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You might get bigger paychecks, and other economy predictions of 2015

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Because of the improving economy, rising incomes is one of the stories on the horizon for the upcoming year.

When you take stock of what you earned in 2014, here's some news that might please you: your wage might climb in 2015 after stagnating for so long because of the improving economy.

And if you're bringing in more money, what could that get you? A new home? Closer to retirement?

Take Two's roundtable of economy experts have some advice for you on the smart money moves to make for 2015.

Falling gas prices made some people feel optimistic, says financial planner Delia Fernandez.

"They can all tell me how much they've been saving on gasoline," she says, "However, they're still facing a lack of wage increases over the last 25 years."

"The good news is that you're going to start to see wage increases,"  says economist Chris Thornberg. "This is the year a vast majority of economists think that wages will start to rise."

The question is whether people who are living paycheck-to-paycheck will use that extra cushion to save instead of increasing what they spend.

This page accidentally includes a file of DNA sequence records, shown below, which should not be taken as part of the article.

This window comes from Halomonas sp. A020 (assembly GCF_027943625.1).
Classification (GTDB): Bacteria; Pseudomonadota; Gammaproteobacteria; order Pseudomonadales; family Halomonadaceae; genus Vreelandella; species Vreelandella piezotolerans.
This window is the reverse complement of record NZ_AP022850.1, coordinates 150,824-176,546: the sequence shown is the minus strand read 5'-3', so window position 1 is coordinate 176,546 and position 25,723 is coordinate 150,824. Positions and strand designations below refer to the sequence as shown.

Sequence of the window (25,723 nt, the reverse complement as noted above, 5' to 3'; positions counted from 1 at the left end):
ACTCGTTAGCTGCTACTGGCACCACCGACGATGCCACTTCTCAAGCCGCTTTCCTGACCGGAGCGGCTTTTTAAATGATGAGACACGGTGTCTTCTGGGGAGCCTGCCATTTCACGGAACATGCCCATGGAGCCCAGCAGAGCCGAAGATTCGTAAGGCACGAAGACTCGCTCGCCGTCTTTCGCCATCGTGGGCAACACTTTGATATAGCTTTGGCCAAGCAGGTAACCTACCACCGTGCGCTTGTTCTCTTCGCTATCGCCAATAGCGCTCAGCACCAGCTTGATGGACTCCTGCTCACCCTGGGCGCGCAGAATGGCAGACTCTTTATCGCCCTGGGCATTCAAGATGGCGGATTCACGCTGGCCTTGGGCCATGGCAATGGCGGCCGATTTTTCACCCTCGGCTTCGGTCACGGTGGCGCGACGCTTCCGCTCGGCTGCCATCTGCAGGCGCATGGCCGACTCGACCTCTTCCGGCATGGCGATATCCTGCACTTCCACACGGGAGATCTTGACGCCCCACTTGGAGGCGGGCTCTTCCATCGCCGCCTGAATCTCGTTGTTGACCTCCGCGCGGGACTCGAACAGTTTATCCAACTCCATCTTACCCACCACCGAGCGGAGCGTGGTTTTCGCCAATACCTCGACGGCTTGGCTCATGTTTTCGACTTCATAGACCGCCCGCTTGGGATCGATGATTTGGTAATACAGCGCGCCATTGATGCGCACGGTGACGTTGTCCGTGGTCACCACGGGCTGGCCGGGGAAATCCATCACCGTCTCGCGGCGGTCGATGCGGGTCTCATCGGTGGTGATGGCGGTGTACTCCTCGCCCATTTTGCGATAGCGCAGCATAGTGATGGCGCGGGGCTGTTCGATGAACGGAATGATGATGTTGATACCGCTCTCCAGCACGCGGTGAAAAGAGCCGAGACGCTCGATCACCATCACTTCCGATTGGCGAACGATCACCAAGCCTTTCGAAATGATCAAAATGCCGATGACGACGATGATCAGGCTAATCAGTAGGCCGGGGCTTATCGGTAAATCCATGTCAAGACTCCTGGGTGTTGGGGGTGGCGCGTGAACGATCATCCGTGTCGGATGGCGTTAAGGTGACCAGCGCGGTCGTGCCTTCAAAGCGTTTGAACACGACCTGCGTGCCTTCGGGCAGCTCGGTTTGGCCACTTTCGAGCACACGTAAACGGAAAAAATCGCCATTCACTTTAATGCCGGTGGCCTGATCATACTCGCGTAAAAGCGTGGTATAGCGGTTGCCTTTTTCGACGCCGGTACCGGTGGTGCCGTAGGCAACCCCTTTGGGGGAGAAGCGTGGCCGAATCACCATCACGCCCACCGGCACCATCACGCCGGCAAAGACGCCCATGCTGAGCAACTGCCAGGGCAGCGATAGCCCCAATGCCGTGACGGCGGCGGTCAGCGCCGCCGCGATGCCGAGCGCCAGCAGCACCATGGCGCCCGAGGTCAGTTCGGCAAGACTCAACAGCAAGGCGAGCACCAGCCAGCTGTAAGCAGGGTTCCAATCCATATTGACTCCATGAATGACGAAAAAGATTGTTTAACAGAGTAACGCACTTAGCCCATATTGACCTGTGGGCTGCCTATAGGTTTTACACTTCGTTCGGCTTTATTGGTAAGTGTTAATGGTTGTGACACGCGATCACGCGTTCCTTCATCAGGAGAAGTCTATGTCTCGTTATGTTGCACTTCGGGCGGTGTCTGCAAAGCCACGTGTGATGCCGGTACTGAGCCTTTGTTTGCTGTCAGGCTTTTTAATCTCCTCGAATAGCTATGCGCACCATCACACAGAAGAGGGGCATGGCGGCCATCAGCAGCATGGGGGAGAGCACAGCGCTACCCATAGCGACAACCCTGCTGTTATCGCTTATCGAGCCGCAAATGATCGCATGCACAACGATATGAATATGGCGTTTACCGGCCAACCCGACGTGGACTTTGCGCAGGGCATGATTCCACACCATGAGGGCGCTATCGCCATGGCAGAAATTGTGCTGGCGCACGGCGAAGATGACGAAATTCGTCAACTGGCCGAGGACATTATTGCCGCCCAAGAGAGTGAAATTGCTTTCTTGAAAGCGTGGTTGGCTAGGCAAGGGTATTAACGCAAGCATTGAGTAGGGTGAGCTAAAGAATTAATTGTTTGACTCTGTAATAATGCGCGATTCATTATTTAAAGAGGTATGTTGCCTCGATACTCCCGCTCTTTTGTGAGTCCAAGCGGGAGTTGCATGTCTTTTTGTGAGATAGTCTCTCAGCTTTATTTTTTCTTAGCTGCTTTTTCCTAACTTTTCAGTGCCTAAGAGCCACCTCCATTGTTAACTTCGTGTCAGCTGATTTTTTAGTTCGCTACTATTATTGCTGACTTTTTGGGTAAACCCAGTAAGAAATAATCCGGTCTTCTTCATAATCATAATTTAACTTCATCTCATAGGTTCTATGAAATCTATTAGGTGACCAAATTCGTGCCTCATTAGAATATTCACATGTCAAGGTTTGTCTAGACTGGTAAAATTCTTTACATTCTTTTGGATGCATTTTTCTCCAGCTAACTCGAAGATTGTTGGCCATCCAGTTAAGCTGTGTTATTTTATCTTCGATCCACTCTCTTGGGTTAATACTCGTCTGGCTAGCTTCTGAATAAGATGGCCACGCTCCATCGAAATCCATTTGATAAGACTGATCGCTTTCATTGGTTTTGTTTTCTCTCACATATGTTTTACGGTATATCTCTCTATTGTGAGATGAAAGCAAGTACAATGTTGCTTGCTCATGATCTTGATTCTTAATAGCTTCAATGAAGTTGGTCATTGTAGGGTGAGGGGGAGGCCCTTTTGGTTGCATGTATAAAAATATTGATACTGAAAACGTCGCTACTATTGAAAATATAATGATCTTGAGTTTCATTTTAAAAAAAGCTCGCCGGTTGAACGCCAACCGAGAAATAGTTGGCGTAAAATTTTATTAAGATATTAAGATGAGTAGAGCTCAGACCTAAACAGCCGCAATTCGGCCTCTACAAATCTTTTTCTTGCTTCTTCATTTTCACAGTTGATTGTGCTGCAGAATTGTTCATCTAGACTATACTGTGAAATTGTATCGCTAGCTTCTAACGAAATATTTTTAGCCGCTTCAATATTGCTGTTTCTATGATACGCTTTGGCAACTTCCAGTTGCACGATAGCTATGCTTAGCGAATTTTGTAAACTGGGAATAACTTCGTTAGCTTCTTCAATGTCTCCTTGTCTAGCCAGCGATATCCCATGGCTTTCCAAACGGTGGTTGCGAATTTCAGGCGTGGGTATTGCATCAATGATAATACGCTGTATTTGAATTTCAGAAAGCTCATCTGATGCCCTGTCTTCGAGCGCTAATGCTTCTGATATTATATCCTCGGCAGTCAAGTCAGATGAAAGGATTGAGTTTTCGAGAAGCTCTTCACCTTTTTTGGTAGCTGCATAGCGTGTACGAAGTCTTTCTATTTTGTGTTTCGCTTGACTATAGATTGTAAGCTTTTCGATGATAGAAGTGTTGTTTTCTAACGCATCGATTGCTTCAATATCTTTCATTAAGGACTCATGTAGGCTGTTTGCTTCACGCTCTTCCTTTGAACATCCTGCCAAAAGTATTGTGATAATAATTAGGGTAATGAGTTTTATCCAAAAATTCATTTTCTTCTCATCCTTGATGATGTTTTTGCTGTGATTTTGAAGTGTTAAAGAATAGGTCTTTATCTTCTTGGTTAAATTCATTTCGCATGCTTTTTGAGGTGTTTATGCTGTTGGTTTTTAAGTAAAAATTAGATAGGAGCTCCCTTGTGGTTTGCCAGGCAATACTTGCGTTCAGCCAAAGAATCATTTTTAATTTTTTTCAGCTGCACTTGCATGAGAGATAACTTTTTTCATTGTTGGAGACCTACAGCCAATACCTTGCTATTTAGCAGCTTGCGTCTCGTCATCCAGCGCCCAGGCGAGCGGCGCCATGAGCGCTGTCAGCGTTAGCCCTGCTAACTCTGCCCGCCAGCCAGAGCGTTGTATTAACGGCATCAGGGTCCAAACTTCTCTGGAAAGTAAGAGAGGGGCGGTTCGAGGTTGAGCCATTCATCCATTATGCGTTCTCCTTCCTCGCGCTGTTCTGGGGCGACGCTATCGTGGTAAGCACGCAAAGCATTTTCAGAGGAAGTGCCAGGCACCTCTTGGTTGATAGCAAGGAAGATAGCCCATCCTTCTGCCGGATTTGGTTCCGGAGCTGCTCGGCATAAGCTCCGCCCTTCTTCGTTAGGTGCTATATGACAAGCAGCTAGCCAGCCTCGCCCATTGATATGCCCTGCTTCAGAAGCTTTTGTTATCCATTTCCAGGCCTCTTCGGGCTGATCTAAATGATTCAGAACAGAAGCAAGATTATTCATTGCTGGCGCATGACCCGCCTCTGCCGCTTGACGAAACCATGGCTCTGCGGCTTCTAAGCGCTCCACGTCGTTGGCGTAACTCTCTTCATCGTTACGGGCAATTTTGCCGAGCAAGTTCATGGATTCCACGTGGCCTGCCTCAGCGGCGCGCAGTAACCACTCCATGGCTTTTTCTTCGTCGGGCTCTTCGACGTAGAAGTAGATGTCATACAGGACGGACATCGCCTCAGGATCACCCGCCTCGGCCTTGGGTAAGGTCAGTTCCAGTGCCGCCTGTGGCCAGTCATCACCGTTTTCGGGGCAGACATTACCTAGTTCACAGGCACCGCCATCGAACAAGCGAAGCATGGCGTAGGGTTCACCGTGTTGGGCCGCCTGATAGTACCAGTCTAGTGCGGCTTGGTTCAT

"We're hoping that they can find some slack in their budget to avoid debt and get a little bit ahead," says Fernandez.

However, what that money can get you in Southern California is a dilemma says housing expert Raphael Bostic. 

"We don't have enough units, here. It's on the order of tens of thousands of units," said Bostic.

Without the supply to meet the high demand, home prices will continue to climb.

"We're not building at the scale to make a dent on this," he says, "and each city [in LA County] is doing their best to minimize the amount of housing that goes in their place."

Thornberg adds that it's a vicious circle.

"Because of the lack of supply, a lot of those wage increases will just end up bringing up the cost of renting apartments. And a lot of these workers are going to end up where they were in the first place," Thornberg says.

Hear more of the interview by clicking the player on the left.


  • Raphael Bostic is a professor of public policy at USC and former assistant secretary at the US Department of Housing and Urban Development.
  • Delia Fernandez is a certified financial planner and president of Fernandez Financial Advisory in Los Alamitos.
  • Chris Thornberg is a principal at Beacon Economics.
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